Spitting up - Your baby swallows milk and it comes back up. They may appear to be in pain, crying, irritable, vomiting and sleeping poorly.Gastroesophageal reflux (GER) is indigestion due to an immature digestive system. It is quite common and improves as your baby's digestive system matures.While it isn't usually a sign of illness, in some infants it can cause distress. Your pharmacist can discuss strategies to prevent reflux and answer questions you may have about medications your baby has been prescribed.
Poo - There is a change to the colour, consistency or frequency of bowel movements.The frequency and colour of your baby's bowel movements will differ depending on their gut function and whether they are bottle or breast-fed.Speak to your pharmacist if oyu have concerns about changes in your baby's bowel motions and if you are worried about the effect of any medication you or your baby may be taking. Diarrhoea causes fluid loss and can cause severe dehydration in infants - seek emergency assistance.
Feeding issues - Breast or bottle refusal; you are worried that you are not producing enough milk, or you are experiencing breastfeeding problems.Whether breast or bottle-feeding, you may have questions about how much, how often and your feeding technique.Your pharmacist can provide you with current and accurate evidence-based information on breastfeeding and bottle feeding as well as answer questions you may have about the safety of medications while breastfeeding.
Sleeping patterns - From only catnapping to sleeping through, settling techniques and feeling sleep deprived.Newborn babies will need to feed regularly during the night and though it might feel like the sleepless nights will never end, eventually, your baby will sleep for longer stretches.Many pharmacies offer Mother and Baby Clinics where you can ask about settling routines. Sleep deprivation can make everyday tasks much harder, but if you find you are struggling to cope, speak to your pharmacist. Many pharmacists undertake additional training in mental health and can provide helpful advice as well as refer you to sources of support.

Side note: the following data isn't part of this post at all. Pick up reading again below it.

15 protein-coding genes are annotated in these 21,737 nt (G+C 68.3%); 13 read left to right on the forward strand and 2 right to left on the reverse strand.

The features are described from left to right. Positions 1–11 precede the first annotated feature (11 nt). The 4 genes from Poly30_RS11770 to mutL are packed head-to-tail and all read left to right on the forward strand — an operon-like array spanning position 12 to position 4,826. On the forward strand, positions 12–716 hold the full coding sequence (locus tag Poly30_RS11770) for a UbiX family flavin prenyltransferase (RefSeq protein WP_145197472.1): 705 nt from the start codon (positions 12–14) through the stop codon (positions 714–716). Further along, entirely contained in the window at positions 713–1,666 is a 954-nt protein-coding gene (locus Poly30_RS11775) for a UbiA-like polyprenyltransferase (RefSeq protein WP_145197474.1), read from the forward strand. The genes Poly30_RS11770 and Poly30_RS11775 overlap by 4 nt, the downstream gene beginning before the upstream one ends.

Nails - Your baby's sharp nails scratch their face.While a newborn's nails are quite soft, they can also be quite sharp.Ask your pharmacist about suitable products for keeping your baby's nails short and use it after a bath when their nails are soft.
Umbilical cord - Cleaning the umbilical cord stump.Once the umbilical cord is cut the stump will dry out and eventually fall off.It's important to gently clean the area around the stump and keep the nappy away from the navel until it heals. If there is any redness, oozing or swelling around the area, your baby may have an infection and you should see your GP.
Baby acne - A bumpy skin-coloured rash on your baby's cheeks, forehead and chin and occasionally the back of the neck and shoulders.Baby acne, newborn acne or milk rash is quite common in the first few weeks after your baby's birth. It is thought to be caused by the transfer of hormones from mother to baby.This doesn't usually cause your baby any discomfort and normally doesn't require any treatment.
Flat head - A flattened spot on the back or the sides of your baby's head.Plagiocephaly refers to an unusually shaped head or flattened spot on the back or side of your baby's head. This occurs because a newborn's skull bones are soft and flexibleYour baby's head usually returns to a normal shape by about two months. If you are concerned or your baby has difficulty turning their head, speak to your GP.

You can read more information about Mother and Baby Clinic services at your local pharmacy here.